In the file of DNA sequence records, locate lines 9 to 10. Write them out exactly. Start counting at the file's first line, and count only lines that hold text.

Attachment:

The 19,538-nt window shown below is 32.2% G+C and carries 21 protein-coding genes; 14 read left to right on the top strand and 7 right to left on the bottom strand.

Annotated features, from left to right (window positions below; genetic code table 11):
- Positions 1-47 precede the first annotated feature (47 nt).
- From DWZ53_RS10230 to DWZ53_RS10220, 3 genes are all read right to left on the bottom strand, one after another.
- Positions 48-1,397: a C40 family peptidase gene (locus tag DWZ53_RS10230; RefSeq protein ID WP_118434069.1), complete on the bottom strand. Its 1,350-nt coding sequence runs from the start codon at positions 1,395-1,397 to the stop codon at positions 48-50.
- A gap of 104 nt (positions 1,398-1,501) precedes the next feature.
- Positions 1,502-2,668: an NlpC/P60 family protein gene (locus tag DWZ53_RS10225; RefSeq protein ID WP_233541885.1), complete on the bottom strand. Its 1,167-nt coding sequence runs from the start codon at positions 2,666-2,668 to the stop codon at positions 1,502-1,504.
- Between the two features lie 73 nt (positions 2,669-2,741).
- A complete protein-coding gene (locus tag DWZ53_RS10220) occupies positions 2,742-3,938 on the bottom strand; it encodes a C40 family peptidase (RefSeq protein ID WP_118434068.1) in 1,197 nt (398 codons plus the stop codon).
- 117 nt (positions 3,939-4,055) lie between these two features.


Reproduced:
- A complete protein-coding gene (locus tag DWZ53_RS10220) occupies positions 2,742-3,938 on the bottom strand; it encodes a C40 family peptidase (RefSeq protein ID WP_118434068.1) in 1,197 nt (398 codons plus the stop codon).
- 117 nt (positions 3,939-4,055) lie between these two features.